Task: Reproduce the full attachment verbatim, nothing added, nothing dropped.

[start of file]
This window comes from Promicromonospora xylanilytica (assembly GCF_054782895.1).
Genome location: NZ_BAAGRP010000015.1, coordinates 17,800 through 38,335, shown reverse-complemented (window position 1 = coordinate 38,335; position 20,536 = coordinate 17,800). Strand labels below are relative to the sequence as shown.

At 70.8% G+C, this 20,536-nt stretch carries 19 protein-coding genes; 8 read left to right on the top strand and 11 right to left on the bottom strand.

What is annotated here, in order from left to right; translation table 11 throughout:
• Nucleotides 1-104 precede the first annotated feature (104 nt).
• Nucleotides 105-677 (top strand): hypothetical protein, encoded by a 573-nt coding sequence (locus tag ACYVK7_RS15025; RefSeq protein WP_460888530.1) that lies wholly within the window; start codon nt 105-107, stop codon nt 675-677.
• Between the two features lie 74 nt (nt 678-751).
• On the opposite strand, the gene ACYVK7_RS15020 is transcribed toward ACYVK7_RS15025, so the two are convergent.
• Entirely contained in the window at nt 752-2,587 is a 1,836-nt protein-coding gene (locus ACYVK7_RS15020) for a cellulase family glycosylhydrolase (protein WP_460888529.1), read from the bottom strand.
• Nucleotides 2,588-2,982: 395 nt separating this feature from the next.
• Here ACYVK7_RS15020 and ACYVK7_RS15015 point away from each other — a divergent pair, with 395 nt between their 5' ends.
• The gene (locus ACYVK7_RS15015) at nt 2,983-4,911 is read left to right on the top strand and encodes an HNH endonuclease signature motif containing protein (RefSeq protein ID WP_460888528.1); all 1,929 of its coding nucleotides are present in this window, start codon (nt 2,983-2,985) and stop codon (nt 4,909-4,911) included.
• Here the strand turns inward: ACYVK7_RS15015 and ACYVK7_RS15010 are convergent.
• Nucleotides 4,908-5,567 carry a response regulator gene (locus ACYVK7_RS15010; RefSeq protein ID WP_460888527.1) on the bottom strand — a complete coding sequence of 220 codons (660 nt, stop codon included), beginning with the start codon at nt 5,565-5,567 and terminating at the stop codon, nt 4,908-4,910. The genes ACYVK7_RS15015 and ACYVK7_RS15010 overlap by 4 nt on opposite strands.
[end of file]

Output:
This window comes from Promicromonospora xylanilytica (assembly GCF_054782895.1).
Genome location: NZ_BAAGRP010000015.1, coordinates 17,800 through 38,335, shown reverse-complemented (window position 1 = coordinate 38,335; position 20,536 = coordinate 17,800). Strand labels below are relative to the sequence as shown.

At 70.8% G+C, this 20,536-nt stretch carries 19 protein-coding genes; 8 read left to right on the top strand and 11 right to left on the bottom strand.

What is annotated here, in order from left to right; translation table 11 throughout:
• Nucleotides 1-104 precede the first annotated feature (104 nt).
• Nucleotides 105-677 (top strand): hypothetical protein, encoded by a 573-nt coding sequence (locus tag ACYVK7_RS15025; RefSeq protein WP_460888530.1) that lies wholly within the window; start codon nt 105-107, stop codon nt 675-677.
• Between the two features lie 74 nt (nt 678-751).
• On the opposite strand, the gene ACYVK7_RS15020 is transcribed toward ACYVK7_RS15025, so the two are convergent.
• Entirely contained in the window at nt 752-2,587 is a 1,836-nt protein-coding gene (locus ACYVK7_RS15020) for a cellulase family glycosylhydrolase (protein WP_460888529.1), read from the bottom strand.
• Nucleotides 2,588-2,982: 395 nt separating this feature from the next.
• Here ACYVK7_RS15020 and ACYVK7_RS15015 point away from each other — a divergent pair, with 395 nt between their 5' ends.
• The gene (locus ACYVK7_RS15015) at nt 2,983-4,911 is read left to right on the top strand and encodes an HNH endonuclease signature motif containing protein (RefSeq protein ID WP_460888528.1); all 1,929 of its coding nucleotides are present in this window, start codon (nt 2,983-2,985) and stop codon (nt 4,909-4,911) included.
• Here the strand turns inward: ACYVK7_RS15015 and ACYVK7_RS15010 are convergent.
• Nucleotides 4,908-5,567 carry a response regulator gene (locus ACYVK7_RS15010; RefSeq protein ID WP_460888527.1) on the bottom strand — a complete coding sequence of 220 codons (660 nt, stop codon included), beginning with the start codon at nt 5,565-5,567 and terminating at the stop codon, nt 4,908-4,910. The genes ACYVK7_RS15015 and ACYVK7_RS15010 overlap by 4 nt on opposite strands.